“Birnam Wood is terrific. As a multilayered, character-driven thriller, it’s as good as it gets. Ruth Rendell would have loved it. A beautifully textured work—what a treat.” —Stephen King
“One of the finest writers of our time.” —Jonathan Ruppin, The Independent
The Booker Prize–winning author of The Luminaries brings us Birnam Wood, a gripping thriller of high drama and kaleidoscopic insight into what drives us to survive.
Birnam Wood is on the move . . .
Five years ago, Mira Bunting founded a guerrilla gardening group: Birnam Wood. An undeclared, unregulated, sometimes-criminal, sometimes-philanthropic gathering of friends, this activist collective plants crops wherever no one will notice: on the sides of roads, in forgotten parks and neglected backyards. For years, the group has struggled to break even. Then Mira stumbles on an answer, a way to finally set the group up for the long term: a landslide has closed the Korowai Pass, cutting off the town of Thorndike. Natural disaster has created an opportunity, a sizable farm seemingly abandoned.
But Mira is not the only one interested in Thorndike. Robert Lemoine, an enigmatic American billionaire, has snatched it up to build his end-times bunker—or so he tells Mira when he catches her on the property. Intrigued by Mira, Birnam Wood, and their entrepreneurial spirit, he suggests they work this land. But can they trust him? And, as their ideals and ideologies are tested, can they trust each other?
A gripping psychological thriller from the Booker Prize–winning author of The Luminaries, Eleanor Catton’s Birnam Wood is Shakespearean in its drama, Austenian in its wit, and, like both influences, fascinated by what makes us who we are. A brilliantly constructed study of intentions, actions, and consequences, it is a mesmerizing, unflinching consideration of the human impulse to ensure our own survival.
“Mysterious and marvelously unpredictable, Birnam Wood had me reading the way I used to as a kid—curiously, desperately and as if it was the whole world. Catton connects to the natural and unnatural ways in which we try to control our environments, our impulses and one another. A spectacular novel, conjured by a virtuoso.”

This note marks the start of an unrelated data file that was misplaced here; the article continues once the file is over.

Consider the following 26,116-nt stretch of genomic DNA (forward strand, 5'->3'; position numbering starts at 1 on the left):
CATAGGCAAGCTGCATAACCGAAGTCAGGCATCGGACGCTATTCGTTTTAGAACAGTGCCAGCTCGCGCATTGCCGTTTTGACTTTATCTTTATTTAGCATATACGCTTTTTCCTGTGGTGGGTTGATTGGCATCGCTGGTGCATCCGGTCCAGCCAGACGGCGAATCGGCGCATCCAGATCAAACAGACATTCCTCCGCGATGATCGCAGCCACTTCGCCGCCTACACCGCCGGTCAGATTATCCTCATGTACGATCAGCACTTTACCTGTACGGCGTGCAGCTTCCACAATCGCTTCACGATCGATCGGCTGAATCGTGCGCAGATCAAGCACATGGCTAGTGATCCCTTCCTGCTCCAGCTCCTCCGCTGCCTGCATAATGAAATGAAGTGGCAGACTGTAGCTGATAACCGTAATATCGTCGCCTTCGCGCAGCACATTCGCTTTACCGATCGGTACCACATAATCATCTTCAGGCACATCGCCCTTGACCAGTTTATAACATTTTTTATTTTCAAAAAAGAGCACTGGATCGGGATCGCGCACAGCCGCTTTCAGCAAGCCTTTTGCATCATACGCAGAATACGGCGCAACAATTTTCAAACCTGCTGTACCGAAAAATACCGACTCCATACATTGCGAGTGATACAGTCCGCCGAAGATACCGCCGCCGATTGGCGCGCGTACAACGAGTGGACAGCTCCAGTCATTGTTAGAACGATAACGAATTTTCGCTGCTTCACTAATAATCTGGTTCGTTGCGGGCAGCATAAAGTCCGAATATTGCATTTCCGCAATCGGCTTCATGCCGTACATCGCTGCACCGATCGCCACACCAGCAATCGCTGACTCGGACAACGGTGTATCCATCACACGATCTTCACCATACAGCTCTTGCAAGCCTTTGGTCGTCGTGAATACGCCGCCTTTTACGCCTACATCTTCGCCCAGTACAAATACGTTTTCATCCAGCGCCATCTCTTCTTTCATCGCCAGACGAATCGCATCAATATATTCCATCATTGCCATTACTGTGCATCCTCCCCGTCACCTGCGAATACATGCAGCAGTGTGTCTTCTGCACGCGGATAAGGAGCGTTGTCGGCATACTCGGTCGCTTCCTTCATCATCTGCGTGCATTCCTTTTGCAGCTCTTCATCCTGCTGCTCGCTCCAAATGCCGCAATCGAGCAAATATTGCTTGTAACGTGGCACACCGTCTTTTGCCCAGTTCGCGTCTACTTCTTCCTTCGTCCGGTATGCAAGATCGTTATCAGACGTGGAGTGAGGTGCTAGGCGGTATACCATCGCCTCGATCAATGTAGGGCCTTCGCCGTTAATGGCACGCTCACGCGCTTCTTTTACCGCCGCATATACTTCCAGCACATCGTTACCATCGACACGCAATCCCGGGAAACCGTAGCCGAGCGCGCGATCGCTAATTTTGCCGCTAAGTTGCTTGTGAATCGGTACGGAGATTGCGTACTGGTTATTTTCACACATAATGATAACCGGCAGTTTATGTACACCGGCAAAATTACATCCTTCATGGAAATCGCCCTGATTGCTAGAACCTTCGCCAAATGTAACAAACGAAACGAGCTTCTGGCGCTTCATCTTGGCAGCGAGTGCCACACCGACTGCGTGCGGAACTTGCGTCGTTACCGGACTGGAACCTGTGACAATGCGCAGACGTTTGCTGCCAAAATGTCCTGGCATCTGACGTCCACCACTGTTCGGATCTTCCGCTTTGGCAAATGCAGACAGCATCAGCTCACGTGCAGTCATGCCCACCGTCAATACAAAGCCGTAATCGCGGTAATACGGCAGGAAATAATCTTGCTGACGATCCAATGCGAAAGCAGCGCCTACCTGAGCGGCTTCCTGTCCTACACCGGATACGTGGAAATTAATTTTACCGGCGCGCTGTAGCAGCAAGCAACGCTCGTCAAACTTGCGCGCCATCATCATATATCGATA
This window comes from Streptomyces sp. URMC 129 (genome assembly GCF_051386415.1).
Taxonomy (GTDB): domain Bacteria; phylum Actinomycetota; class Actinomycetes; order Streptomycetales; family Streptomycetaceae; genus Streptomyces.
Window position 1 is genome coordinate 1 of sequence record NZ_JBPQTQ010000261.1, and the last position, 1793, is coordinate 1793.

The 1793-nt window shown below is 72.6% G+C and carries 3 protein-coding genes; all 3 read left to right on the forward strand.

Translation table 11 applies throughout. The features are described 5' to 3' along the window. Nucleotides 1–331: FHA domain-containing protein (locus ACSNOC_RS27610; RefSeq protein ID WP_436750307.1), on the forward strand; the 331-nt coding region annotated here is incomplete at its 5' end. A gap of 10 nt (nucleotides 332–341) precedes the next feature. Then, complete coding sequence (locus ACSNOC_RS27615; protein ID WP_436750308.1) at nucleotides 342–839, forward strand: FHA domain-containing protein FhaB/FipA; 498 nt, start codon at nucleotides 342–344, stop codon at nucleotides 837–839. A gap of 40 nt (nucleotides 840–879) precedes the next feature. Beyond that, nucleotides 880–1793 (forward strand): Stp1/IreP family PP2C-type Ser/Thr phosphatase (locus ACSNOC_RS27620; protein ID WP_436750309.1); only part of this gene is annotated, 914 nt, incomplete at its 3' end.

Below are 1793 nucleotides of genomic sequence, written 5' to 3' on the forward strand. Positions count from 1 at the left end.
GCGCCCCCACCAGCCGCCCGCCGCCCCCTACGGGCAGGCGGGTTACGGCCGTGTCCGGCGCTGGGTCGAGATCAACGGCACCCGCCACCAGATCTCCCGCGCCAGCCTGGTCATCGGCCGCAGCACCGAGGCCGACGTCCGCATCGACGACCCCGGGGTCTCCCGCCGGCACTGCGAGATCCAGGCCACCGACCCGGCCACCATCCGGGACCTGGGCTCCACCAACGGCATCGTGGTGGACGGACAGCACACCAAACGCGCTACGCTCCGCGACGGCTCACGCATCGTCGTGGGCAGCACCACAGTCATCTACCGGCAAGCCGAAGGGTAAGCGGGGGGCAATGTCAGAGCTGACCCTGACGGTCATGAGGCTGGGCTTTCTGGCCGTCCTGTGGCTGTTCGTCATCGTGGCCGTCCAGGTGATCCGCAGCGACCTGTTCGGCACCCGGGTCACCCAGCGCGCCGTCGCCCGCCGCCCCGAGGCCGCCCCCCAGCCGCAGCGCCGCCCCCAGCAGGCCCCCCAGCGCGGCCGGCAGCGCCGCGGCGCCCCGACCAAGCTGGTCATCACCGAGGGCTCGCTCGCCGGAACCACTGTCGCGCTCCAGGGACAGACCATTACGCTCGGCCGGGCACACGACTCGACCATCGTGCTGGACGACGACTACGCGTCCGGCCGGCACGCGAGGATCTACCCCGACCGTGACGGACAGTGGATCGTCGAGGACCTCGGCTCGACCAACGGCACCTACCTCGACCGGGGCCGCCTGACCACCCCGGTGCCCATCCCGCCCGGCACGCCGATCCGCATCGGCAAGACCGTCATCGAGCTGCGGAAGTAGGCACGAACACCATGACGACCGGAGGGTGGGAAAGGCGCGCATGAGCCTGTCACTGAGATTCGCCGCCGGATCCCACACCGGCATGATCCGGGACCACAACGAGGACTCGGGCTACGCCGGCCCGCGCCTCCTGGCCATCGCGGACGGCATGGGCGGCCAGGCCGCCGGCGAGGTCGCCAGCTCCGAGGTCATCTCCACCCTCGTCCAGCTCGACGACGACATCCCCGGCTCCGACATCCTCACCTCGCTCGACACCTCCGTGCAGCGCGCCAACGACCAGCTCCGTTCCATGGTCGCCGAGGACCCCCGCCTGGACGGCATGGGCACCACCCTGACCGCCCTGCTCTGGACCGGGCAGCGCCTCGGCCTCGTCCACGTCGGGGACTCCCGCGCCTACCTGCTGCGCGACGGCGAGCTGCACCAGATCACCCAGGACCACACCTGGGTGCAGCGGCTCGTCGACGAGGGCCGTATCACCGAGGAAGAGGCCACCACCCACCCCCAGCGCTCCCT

—Rivka Galchen, author of Everyone Knows Your Mother Is a Witch
“Phenomenal and utterly gripping, Birnam Wood has the sense of a literary writer setting herself free and having a bit of fun. It’s fantastic. I loved it.”
—Jessie Burton, author of The Miniaturist, on Instagram
“What I admired most in Birnam Wood was the way that the rapid violence of the climax rises, all of it, out of the deep, patient, infinitely nuanced character work that comes before. If George Eliot had written a thriller, it might have been a bit like this.”
—Francis Spufford, author of Light Perpetual
“A filmic and page-turning thriller—Eleanor Catton weaves a complex and absorbing web of human relationships in which the balance of power is constantly and unpredictably shifting. Hubris and ambition, vanity and greed, principle and expediency, courage and hope—all are here, but not necessarily where you expect to find them.”
—Carys Davies, author of The Mission House
“Birnam Wood is electric: a spectacular book. It has the pace and bite of a thriller. It has an iron-willed morality. It feels like the product of astonishing skill and formidable love. It’s literally, physically breathtaking.”
—Katherine Rundell, author of Super-Infinite
“I read this in two deep gulps—it’s delicious; it had me rereading passages aloud. Catton’s storytelling is deft and irresistible in this merciless whirlpool of a book, which pulls you inexorably toward its final tragedy.”
—Kiran Millwood Hargrave, author of The Dance Tree
“This is an urgent, compelling read, bleak but deeply moving and humanly credible. Eleanor Catton offers an unsparing analysis of the various deadly self-delusions and corruptions that are generated by our global denial of the planet’s crisis—but also by our naive, confused yearnings to be numbered among the righteous. It is a book of real moral depth.”
—Rowan Williams, author of Looking East in Winter